Article Text

Download PDFPDF

Optimising neonatal service provision for preterm babies born between 27 and 31 weeks gestation in England (OPTI-PREM), using national data, qualitative research and economic analysis: a study protocol
  1. Thillagavathie Pillay1,2,
  2. Neena Modi3,
  3. Oliver Rivero-Arias4,
  4. Brad Manktelow5,
  5. Sarah E Seaton5,
  6. Natalie Armstrong5,
  7. Elizabeth S Draper5,
  8. Kelvin Dawson6,
  9. Alexis Paton5,
  10. Abdul Qader Tahir Ismail1,
  11. Miaoqing Yang4,
  12. Elaine M Boyle5
  1. 1 Royal Wolverhampton Hospitals NHS Trust, Wolverhampton, UK
  2. 2 School of Medicine and Clinical Practice, University of Wolverhampton Faculty of Science and Engineering, Wolverhampton, UK
  3. 3 Department of Neonatal Medicine, Imperial College London, London, UK
  4. 4 Nuffield Department of Population Health, University of Oxford, Oxford, UK
  5. 5 Department of Health Sciences, University of Leicester, Leicester, UK
  6. 6 Parent Representative, BLISS National Charity for Babies Born Premature or Sick, London, UK
  1. Correspondence to Dr Thillagavathie Pillay; tilly.pillay{at}


Introduction In England, for babies born at 23–26 weeks gestation, care in a neonatal intensive care unit (NICU) as opposed to a local neonatal unit (LNU) improves survival to discharge. This evidence is shaping neonatal health services. In contrast, there is no evidence to guide location of care for the next most vulnerable group (born at 27–31 weeks gestation) whose care is currently spread between 45 NICU and 84 LNU in England. This group represents 12% of preterm births in England and over onr-third of all neonatal unit care days. Compared with those born at 23–26 weeks gestation, they account for four times more admissions and twice as many National Health Service bed days/year.

Methods In this mixed-methods study, our primary objective is to assess, for babies born at 27–31 weeks gestation and admitted to a neonatal unit in England, whether care in an NICU vs an LNU impacts on survival and key morbidities (up to age 1 year), at each gestational age in weeks. Routinely recorded data extracted from real-time, point-of-care patient management systems held in the National Neonatal Research Database, Hospital Episode Statistics and Office for National Statistics, for January 2014 to December 2018, will be analysed. Secondary objectives are to assess (1) whether differences in care provided, rather than a focus on LNU/NICU designation, drives gestation-specific outcomes, (2) where care is most cost-effective and (3) what parents’ and clinicians' perspectives are on place of care, and how these could guide clinical decision-making. Our findings will be used to develop recommendations, in collaboration with national bodies, to inform clinical practice, commissioning and policy-making. The project is supported by a parent advisory panel and a study steering committee.

Ethics and dissemination Research ethics approval has been obtained (IRAS 212304). Dissemination will be through publication of findings and development of recommendations for care.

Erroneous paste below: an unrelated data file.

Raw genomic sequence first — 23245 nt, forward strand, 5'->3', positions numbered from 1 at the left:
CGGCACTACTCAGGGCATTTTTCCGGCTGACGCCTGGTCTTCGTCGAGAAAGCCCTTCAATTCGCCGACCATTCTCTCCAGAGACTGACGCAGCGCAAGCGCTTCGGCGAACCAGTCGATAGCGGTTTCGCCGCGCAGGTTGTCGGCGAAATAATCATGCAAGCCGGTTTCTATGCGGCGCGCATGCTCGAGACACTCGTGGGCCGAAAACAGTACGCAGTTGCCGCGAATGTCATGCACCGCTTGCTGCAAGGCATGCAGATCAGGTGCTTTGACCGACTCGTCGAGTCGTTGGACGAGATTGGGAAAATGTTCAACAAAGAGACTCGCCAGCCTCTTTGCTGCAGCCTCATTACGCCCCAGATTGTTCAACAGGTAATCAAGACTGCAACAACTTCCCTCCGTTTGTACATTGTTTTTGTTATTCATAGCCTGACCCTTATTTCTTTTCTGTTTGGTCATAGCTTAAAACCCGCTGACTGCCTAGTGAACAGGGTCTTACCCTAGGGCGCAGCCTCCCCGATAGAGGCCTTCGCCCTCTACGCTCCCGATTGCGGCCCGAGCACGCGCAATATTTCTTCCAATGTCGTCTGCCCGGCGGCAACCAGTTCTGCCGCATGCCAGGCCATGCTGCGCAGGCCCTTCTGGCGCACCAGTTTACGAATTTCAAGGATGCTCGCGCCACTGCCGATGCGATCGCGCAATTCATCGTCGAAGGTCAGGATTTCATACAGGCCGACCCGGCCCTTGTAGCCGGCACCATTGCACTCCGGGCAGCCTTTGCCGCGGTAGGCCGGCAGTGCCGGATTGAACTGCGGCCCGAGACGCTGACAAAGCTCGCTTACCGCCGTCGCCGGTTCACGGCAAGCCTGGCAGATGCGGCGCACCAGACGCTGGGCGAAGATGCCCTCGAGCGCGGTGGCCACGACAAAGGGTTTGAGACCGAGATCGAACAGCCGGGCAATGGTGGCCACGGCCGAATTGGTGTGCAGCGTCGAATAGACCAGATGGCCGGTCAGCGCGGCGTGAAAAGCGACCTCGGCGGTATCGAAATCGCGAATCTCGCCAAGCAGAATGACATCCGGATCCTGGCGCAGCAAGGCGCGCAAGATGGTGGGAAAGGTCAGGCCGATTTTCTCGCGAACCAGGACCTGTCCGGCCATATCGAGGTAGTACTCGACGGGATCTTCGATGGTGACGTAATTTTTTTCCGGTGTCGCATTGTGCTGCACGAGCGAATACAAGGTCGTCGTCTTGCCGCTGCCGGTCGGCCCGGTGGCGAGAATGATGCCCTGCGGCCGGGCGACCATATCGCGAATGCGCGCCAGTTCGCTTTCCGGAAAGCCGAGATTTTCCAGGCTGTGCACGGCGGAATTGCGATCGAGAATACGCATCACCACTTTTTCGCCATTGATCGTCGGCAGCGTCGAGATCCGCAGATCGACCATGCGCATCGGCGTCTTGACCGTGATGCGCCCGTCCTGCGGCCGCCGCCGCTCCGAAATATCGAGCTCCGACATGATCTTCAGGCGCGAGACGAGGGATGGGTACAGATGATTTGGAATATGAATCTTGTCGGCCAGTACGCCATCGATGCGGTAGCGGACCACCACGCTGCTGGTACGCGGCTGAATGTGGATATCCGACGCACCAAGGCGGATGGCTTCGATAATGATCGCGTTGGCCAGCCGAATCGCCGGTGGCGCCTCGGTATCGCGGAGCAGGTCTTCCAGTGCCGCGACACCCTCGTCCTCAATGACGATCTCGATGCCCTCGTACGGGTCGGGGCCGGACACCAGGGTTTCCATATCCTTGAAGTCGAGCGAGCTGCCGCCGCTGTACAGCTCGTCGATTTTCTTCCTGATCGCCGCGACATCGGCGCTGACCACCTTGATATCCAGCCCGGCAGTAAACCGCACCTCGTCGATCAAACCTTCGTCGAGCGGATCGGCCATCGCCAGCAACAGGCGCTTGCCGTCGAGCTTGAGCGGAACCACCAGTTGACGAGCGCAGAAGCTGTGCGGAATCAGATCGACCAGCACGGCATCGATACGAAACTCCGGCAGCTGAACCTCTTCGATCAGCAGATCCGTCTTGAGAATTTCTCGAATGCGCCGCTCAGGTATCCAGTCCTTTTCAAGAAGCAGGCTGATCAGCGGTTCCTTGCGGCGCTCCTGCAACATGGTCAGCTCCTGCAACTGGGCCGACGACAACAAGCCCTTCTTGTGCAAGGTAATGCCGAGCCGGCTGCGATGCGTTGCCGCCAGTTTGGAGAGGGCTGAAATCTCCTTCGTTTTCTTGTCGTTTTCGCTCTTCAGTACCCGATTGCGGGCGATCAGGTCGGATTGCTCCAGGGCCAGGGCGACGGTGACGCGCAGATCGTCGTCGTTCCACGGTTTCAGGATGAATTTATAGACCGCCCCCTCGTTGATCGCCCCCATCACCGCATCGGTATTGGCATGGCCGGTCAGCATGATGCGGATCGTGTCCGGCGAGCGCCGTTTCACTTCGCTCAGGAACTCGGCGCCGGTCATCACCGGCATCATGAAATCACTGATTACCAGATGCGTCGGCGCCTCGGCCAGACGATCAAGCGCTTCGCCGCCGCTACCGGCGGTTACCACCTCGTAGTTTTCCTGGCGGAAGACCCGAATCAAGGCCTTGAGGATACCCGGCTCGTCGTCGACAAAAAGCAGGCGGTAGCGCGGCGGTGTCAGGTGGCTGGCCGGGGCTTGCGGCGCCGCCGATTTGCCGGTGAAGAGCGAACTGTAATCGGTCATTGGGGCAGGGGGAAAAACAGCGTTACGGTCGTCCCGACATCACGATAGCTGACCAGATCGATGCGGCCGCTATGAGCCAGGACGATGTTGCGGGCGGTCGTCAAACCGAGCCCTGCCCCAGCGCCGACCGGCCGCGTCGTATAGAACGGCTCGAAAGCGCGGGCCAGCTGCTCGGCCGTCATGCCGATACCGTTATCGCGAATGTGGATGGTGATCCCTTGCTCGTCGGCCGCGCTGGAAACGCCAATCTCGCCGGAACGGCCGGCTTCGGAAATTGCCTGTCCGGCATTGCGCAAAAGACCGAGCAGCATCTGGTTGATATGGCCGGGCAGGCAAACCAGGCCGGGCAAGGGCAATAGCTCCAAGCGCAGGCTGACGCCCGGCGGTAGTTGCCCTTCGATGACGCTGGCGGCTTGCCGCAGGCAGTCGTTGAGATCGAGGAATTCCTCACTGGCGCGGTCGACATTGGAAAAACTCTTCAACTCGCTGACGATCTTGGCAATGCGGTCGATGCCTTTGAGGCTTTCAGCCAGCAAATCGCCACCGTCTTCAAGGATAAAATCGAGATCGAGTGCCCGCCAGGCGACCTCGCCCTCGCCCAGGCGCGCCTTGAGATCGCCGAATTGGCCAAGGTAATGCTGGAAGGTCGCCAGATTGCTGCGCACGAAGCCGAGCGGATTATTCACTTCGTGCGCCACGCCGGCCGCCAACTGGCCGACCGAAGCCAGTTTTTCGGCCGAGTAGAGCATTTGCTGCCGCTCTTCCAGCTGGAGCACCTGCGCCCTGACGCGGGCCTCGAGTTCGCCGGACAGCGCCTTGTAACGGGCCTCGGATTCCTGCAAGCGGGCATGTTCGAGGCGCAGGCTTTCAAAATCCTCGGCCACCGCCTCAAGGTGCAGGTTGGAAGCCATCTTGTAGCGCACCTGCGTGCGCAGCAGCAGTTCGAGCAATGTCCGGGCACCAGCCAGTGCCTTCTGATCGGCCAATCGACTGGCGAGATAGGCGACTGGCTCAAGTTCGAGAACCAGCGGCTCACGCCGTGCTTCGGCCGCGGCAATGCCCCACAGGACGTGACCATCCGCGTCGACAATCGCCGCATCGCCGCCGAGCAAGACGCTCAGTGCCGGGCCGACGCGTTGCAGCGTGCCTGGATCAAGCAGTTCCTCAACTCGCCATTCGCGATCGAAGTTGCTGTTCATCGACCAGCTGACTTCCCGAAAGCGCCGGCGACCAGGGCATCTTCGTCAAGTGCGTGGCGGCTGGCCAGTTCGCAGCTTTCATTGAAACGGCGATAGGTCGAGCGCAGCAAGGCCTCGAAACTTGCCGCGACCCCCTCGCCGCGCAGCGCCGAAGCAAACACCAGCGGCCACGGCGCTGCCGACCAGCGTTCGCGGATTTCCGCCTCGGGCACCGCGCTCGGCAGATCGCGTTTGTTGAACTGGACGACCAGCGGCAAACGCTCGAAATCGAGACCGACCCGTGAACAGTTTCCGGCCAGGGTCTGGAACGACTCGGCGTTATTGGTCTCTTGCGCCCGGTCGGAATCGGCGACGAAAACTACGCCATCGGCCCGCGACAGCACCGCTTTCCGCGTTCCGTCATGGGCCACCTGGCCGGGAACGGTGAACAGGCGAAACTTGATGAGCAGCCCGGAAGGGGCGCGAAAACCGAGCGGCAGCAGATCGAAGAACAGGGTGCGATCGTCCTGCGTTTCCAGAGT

Trial registration number NCT02994849 and ISRCTN74230187.

  • neonatology
  • organisation of health services
  • neonatal intensive & critical care
  • health economics

This is an open access article distributed in accordance with the Creative Commons Attribution 4.0 Unported (CC BY 4.0) license, which permits others to copy, redistribute, remix, transform and build upon this work for any purpose, provided the original work is properly cited, a link to the licence is given, and indication of whether changes were made. See:

Statistics from


  • Contributors TP developed the idea for the project and developed the protocol in conjunction with EMB, and the Opti-Prem collaborating team. NM contributed to protocol development and provided guidance regarding NNRD data utilisation. TP, EMB and AQTI developed the concepts around workstream 2. TP and EMB are supervising AQTI’s PhD project around this workstream. BM and SES developed the statistical methodology for the project. OR-A contributed to the protocol development, the statistical methodology for workstreams 2 and 3, and the study design of the cost-effectiveness analysis in workstream 3. MY contributed to the development of the statistical methodology for workstreams 2 and 3 and contributed to the study design of the economic analysis of workstream 3. NA and AP developed the ethnographic element (workstream 4) of the project. ESD provided epidemiological and overall support for the protocol. KD is the lead for the BLISS parent panel and has provided support and counsel at all stages of the project thus far.

  • Funding This work is supported by the National Institute for Health Research, Health Services and Delivery Research Stream, project number 15/70/104 CRN accrual was approved by the NIHR for the period (1 August 2017 to 31 August 2018).

  • Competing interests None declared.

  • Ethics approval Research ethics approval has been obtained through the national Integrated Research Application System (IRAS, reference number 212 304 and research ethics committee reference number 17/NE/0800). For workstreams 1, 2, 3 and 5, a proportionate review was undertaken. For workstream 4, research ethics approval was obtained together with R&D approval from the individual Trusts at which the interviews and observations will be conducted.

  • Provenance and peer review Not commissioned; externally peer reviewed.

Request Permissions

If you wish to reuse any or all of this article please use the link below which will take you to the Copyright Clearance Center’s RightsLink service. You will be able to get a quick price and instant permission to reuse the content in many different ways.